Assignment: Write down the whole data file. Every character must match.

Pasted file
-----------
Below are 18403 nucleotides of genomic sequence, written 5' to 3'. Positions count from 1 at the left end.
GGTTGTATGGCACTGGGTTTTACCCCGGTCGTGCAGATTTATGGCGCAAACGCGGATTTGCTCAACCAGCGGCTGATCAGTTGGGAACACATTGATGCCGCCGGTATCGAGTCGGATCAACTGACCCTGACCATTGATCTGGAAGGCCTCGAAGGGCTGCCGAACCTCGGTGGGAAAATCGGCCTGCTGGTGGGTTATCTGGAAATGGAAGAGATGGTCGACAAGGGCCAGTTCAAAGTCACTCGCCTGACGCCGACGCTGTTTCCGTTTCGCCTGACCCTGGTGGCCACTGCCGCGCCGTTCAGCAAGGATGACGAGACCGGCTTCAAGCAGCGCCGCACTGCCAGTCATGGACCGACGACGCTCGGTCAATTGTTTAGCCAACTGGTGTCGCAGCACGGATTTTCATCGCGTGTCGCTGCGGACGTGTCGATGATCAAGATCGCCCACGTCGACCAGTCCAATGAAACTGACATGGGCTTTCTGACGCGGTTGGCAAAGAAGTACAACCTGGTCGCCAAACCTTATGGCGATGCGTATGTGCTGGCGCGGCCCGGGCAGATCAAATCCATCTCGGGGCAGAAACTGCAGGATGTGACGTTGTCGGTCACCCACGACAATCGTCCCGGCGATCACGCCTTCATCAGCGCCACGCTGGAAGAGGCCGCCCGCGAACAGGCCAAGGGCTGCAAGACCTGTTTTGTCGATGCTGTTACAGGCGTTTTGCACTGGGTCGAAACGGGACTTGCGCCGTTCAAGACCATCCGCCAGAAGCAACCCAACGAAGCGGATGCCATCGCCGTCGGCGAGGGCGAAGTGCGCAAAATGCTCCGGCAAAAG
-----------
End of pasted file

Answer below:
Below are 18403 nucleotides of genomic sequence, written 5' to 3'. Positions count from 1 at the left end.
GGTTGTATGGCACTGGGTTTTACCCCGGTCGTGCAGATTTATGGCGCAAACGCGGATTTGCTCAACCAGCGGCTGATCAGTTGGGAACACATTGATGCCGCCGGTATCGAGTCGGATCAACTGACCCTGACCATTGATCTGGAAGGCCTCGAAGGGCTGCCGAACCTCGGTGGGAAAATCGGCCTGCTGGTGGGTTATCTGGAAATGGAAGAGATGGTCGACAAGGGCCAGTTCAAAGTCACTCGCCTGACGCCGACGCTGTTTCCGTTTCGCCTGACCCTGGTGGCCACTGCCGCGCCGTTCAGCAAGGATGACGAGACCGGCTTCAAGCAGCGCCGCACTGCCAGTCATGGACCGACGACGCTCGGTCAATTGTTTAGCCAACTGGTGTCGCAGCACGGATTTTCATCGCGTGTCGCTGCGGACGTGTCGATGATCAAGATCGCCCACGTCGACCAGTCCAATGAAACTGACATGGGCTTTCTGACGCGGTTGGCAAAGAAGTACAACCTGGTCGCCAAACCTTATGGCGATGCGTATGTGCTGGCGCGGCCCGGGCAGATCAAATCCATCTCGGGGCAGAAACTGCAGGATGTGACGTTGTCGGTCACCCACGACAATCGTCCCGGCGATCACGCCTTCATCAGCGCCACGCTGGAAGAGGCCGCCCGCGAACAGGCCAAGGGCTGCAAGACCTGTTTTGTCGATGCTGTTACAGGCGTTTTGCACTGGGTCGAAACGGGACTTGCGCCGTTCAAGACCATCCGCCAGAAGCAACCCAACGAAGCGGATGCCATCGCCGTCGGCGAGGGCGAAGTGCGCAAAATGCTCCGGCAAAAG